Actresses playing actresses in film – ranked!

On the 70th anniversary of Sunset Boulevard, in which Gloria Swanson plays terrifying silver screen star Norma Desmond, we look at the greatest interpretations of actresses by actresses

10. Marlene Dietrich in Stage Fright (1950)

A classic role of elegant, sophisticated malice and brazen wrongdoing for Marlene Dietrich as Charlotte Inwood, a fashionable star of the West End musical stage who appears to have murdered her husband, and is planning to frame her lover Jonathan, an actor whom she is cynically using. But a sweet-natured, struggling young actress called Eve is falling in love with Jonathan, and wants to help him. Using her acting skills, she poses as a maid and insinuates herself into the employ of smoky-voiced Charlotte, to spy on her.

Marlene Dietrich in Stage Fright, 1950.
Marlene Dietrich in Stage Fright, 1950. Photograph: Allstar Collection/Cinetext/WARN/Sportsphoto Ltd./Allstar

9. Juliette Binoche in The Clouds of Sils Maria (2014)

The All About Eve template recurs in movies about actresses – and Juliette Binoche riffs on it with accomplished skill in this movie from Olivier Assayas. She plays Maria Enders, a movie star who lives a cushioned life of international luxury. Having made her name as a young woman in a gay drama, she is now being cajoled into doing a remake, only this time playing the cynical older lover. But her personal dynamic is more in her friendship – or relationship – with her personal assistant, played by Kristen Stewart, with whom she has a spirited debate about whether superhero movies are worthwhile.

8. Deepika Padukone in Om Shanti Om (2007)

Deepika Padukone made a dazzling debut in this bold, fantasy romantic adventure about reincarnation. She plays Shanti, a 70s Bollywood actress who is killed in a fire, deliberately set by a vengeful, unbalanced producer to whom she was secretly married and whose child she was expecting. Shah Rukh Khan plays a humble movie extra who is hopelessly in love with her from afar, and dies trying to rescue her from the blaze. Thirty years later, he is reincarnated as a famous actor who is plagued with an inexplicable fear of fire and obsessed with visions of Shanti and auditions thousands of hopefuls to be his leading lady and finds an exact duplicate of the woman of his dreams – played again by Padukone.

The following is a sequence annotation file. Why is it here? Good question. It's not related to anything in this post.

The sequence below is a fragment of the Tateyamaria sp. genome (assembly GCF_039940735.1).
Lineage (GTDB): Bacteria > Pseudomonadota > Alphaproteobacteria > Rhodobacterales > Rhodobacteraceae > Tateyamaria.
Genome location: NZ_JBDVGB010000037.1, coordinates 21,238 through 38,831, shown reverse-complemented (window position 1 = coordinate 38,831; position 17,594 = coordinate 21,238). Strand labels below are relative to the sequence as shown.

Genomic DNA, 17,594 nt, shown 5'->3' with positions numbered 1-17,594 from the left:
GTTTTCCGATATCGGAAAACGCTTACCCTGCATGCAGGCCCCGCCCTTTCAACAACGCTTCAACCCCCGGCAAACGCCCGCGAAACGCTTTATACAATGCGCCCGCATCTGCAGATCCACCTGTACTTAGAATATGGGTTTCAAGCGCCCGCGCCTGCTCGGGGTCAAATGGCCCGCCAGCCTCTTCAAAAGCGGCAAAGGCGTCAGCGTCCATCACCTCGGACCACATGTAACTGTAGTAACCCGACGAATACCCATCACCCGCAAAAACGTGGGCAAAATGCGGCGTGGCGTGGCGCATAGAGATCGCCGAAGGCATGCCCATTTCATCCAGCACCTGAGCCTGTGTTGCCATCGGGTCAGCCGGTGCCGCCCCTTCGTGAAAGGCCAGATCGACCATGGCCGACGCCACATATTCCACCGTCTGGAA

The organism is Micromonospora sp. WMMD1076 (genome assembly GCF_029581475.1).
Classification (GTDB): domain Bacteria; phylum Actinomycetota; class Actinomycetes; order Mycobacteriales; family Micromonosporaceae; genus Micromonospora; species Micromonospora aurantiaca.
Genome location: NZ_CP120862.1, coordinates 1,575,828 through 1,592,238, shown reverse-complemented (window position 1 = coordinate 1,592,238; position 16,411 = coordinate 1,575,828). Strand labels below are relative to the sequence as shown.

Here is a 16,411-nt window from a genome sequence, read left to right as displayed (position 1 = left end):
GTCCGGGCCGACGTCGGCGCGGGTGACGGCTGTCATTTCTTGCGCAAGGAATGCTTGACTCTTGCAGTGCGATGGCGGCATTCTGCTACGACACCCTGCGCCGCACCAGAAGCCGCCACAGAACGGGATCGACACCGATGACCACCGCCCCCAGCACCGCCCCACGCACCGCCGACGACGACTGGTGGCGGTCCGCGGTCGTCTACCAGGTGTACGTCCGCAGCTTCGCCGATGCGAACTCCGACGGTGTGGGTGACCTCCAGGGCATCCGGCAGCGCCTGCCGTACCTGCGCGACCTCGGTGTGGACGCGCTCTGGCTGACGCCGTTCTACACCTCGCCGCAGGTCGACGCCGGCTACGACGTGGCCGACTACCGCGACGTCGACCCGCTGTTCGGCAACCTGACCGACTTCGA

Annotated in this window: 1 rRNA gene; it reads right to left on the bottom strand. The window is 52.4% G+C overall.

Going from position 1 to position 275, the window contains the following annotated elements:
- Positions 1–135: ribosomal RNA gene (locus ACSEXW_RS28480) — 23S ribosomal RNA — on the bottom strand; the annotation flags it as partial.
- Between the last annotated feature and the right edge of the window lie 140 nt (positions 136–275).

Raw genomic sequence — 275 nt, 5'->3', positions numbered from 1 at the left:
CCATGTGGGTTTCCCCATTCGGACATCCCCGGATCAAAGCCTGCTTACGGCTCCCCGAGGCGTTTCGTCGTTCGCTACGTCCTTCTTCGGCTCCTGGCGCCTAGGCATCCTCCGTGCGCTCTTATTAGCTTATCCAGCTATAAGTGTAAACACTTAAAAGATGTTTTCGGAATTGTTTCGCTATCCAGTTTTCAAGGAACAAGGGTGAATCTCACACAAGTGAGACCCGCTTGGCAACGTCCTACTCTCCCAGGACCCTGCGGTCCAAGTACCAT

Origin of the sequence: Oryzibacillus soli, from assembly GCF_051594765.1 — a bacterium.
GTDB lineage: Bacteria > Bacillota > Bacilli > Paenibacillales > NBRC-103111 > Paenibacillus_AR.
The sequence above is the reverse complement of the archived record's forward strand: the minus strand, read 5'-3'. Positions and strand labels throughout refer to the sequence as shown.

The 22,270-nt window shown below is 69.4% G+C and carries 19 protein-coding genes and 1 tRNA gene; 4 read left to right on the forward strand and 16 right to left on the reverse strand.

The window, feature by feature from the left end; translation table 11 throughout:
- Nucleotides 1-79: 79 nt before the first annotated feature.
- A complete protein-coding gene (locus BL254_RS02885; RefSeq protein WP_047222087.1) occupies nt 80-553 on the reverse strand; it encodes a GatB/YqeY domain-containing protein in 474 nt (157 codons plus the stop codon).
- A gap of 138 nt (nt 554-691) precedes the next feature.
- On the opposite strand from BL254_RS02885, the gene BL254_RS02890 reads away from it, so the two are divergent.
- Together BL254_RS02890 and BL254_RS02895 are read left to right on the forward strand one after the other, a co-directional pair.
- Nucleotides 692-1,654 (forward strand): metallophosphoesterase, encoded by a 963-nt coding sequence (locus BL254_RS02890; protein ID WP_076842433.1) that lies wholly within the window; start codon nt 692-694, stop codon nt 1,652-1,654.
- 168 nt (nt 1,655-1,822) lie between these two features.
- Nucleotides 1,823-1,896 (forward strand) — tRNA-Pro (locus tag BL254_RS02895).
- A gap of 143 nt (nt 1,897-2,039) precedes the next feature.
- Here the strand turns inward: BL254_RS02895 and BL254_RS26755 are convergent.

7. Meryl Streep in Postcards from the Edge (1990)

Meryl Streep plays Suzanne Vale, a young movie actress whose substance abuse is madly out of control, in this comedy based on the autobiographical novel by Carrie Fisher. Having not really dealt with her problems with cocaine and prescription drugs, Vale finds that the insurance company will only cover her next picture if she lives with a responsible adult – and the only one available is her outrageously difficult mother, herself a veteran star, played by Shirley MacLaine. (Fisher’s own mother was Debbie Reynolds.) The film is candid about the anxieties and banalities of the movie business and engagingly funny about growing up with a famous movie mum.

Ayako Wakao in Floating Weeds.
Ayako Wakao in Floating Weeds. Photograph: TCD/Prod.DB/Alamy Stock Photo

6. Ayako Wakao in Floating Weeds (1959)

Yasujirō Ozu’s Floating Weeds is a delicate tragicomedy of manners and misadventures about a travelling company of actors. Ayako Wakao plays Kayo, a young actress in the troupe who unwittingly becomes involved in a plot driven by sexual jealousy. The lead actress of the group cajoles and bribes young Kayo into seducing a young man in the town where they happen at that moment to be playing. This is due to pure spite, because this young man is the (unacknowledged) son of the troupe’s male star, with whom the older actress is having an affair and who had a relationship with a local woman here, decades before, and appears still to be infatuated with her. Inevitably, Kayo falls in love with her young man.

5. Judy Garland in A Star Is Born (1954)

A Star Is Born has been born four times, but this has to be the best version, with Judy Garland as Esther Blodgett, the wannabe actress who rises to movie greatness with a new stage name – Vicki Lester – under the gallant tutelage of a boozing and psychologically unstable star, Norman Maine, played by James Mason. They marry, but Norman’s career wanes just as hers soars, and she is deeply concerned at his angry depression, his drinking and the damage to his fragile male ego. A Star Is Born became part of Garland’s mythology (in real life, it was Mason who was concerned about Garland’s drinking) and her wide-eyed vulnerability and passion assumed a new intensity in the persona of a fictional movie star.